The battleship-sized novels were stacked at the bookstore entrance surrounded by Clive Cussler, John Jakes, and other remaindered items, like Nixon, Ford, and Carter on a plane together. How the American public he spent decades insulting bought Gore Vidal’s historical novels in such quantities is a mystery only if you remind yourself that James Michener too wrote fat books like Alaskanamed after nation-states. By the late eighties Vidal, banished from the medium he had done much to revitalize and to which he had contributed in its early days, wasn’t seen much on TV. He was A Name. The attacks on September 11 reintroduced him to an audience that by this point in history minded not a bit the Harsh Truths, scoldings, and addled conspiracy theories if they amused (most of us can stomach Oliver Stone’s JFK thanks to Donald Sutherland and the trio of death’s head homosexualists cast as villains). The independent bookstore at which I worked in the early 2000′s sold hundreds of copies of Perpetual War For Perpetual Peace. Restocking The Four Agreements and other New Age texts with numbered guides to happiness and photos of their white typists who looked like Danielle Steele, I’d glance at the formidable essay collection United States.
Because Gore Vidal conceived himself as the United States. A patrician and scion, at once satrap and iconoclast. Not for Vee-dal the cloistered life of idol Henry Adams, the acerbic jabs known only to a coterie but refreshed by looking out his window and watching the president enter the White House. He was closer to Oscar Wilde in the obvious and not so obvious ways; the bon mots (“As one ages, litigation replaces sex”) threaten to remain his legacy, the curiosities of an age when men and women “dined out” and were duly rewarded. But he didn’t congeal into bete noir Truman Capote, the pet monkey of Nancy Reagan and Betsy Bloomingdale. He never stopped writing. Although I discovered him too late, his influence was subtle and lapped at distant shores. Adams, Lincoln, and Italo Calvino, of course, but also Dawn Powell. In his eighties a career resuscitation of James Purdy led to one of the few essays that described how disgusting, strange, and marvelous his novels were. To describe with the stern appraising eye of a jeweler was a critic’s capital responsibility, which is why Vidal admired so few: George Saintsbury, Edmund Wilson, V.S. Prichett, and Gore Vidal. He confirmed biases: more than ever the Grand Old Party “isn’t a party at all, it’s a mindset,” yuk yuk, but also the merit of William Dean Howells, Orson Welles, and Edith Wharton.
Reading the domestically set historical fiction, augustly titled “American Chronicles,” I was struck by how closely they adhered to the record, and it speaks to the perscipacity of Vidal’s research that today it’s no insight to call Thomas Jefferson devious or to dispute that American participation in the Great War was a blood-soaked folly orchestrated by a silver-tongued demagogue named Woodrow Wilson. Lincoln remains his apex, a novel devoted to its subject’s wit, chill, mystery, and mystical obsession with the Union – and thus the grand architect of the American Empire. It’s also, it should go without saying, a damn funny book. All of them are. As usual the obituary writers get him wrong. If the novels “fail” because they read like essays, then perhaps fiction has severed ties with its essayistic past (Milan Kundera and to some extent the late David Foster Wallace haven’t). Vidal made a grim, grand fetish of the act of severing: the United States had severed itself from its origins as a backwater republic; Americans had severed themselves from their own history and literature. Self-pity, however well modulated, will color an obsession with entropy. It was his flaw. Thus, every essay collection, if not every essay, presses, like an asp against the chest, the fact of our illiteracy. “To speak today of a famous novelist is like speaking of a famous cabinetmaker or speedboat designer. Adjective is inappropriate to noun,” he wrote once, and wrote, and wrote. Palimpsest, the memoir that is to my eyes his most invaluable book, boasts a surfeit of exchanges and duels with other writers whom Vidal assures us no one will read in – ten, twenty years? The number changed. Also trysts: young men seduced by Jack Kerouac’s example need to know how Vidal did just that to the Beat icon, even persuading him to bottom.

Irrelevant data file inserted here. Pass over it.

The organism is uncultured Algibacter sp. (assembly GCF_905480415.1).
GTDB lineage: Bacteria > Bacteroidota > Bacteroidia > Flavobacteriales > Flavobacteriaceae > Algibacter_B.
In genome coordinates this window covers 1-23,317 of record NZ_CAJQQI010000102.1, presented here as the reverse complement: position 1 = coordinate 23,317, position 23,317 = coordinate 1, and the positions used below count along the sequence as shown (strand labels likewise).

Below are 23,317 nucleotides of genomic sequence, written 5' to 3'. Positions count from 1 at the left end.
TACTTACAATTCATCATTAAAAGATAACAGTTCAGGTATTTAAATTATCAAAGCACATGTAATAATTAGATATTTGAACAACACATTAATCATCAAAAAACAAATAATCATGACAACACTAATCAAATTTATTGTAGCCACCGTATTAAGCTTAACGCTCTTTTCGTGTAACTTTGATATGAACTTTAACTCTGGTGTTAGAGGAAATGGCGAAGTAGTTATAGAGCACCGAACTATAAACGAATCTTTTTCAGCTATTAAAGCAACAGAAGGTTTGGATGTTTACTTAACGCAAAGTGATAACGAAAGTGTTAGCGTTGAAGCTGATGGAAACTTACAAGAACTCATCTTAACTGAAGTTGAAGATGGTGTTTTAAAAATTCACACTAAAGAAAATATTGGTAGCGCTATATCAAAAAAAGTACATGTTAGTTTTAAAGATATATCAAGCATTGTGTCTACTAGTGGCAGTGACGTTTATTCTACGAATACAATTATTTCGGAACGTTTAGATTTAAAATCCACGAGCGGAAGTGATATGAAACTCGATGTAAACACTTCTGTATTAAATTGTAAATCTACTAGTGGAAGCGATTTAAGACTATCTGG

The continued acceptance of homosexuality in public life owes something to Vidal’s shrugging approach to it. The inevitable sentimentalizing of the love that dared not speak its name, however, disgusted him, I think. The man who boasted a companion of fifty years in Howard Austen thought gay marriage was a bunch of bullshit. The idea that “homosexual” is an adjective instead of a noun still offends gay and women to whom I’ve mentioned it. They miss the point. More people would dabble in a same-sex tryst or three if they didn’t think a clinical label would attach itself to their Facebook biographies. Intimacy with the work of Montaigne and Diderot convinced him we were still animals, and animals like to fuck. And fuck each other over. That’s what made life delicious, especially if you had the resources to watch the spectacle and contribute to it.
Insouciance as a sensibility – this was what Gore Vidal taught me. Not as aim though – we know the cliché about trying to be funny. Because he understood that wit, which is the soul of insouciance, demands constant replenishment from observation and curiosity, the novels and essays and TV appearances are deeply serious accountings of the world that show up deeply serious pundits and politicians as prigs and pachyderms. The most poignant aspect of Vidal’s evaluations of our culture is its self-cannibalization. Only Gore Vidal could condemn our age; now Gore Vidal is gone. Meanwhile the age persists.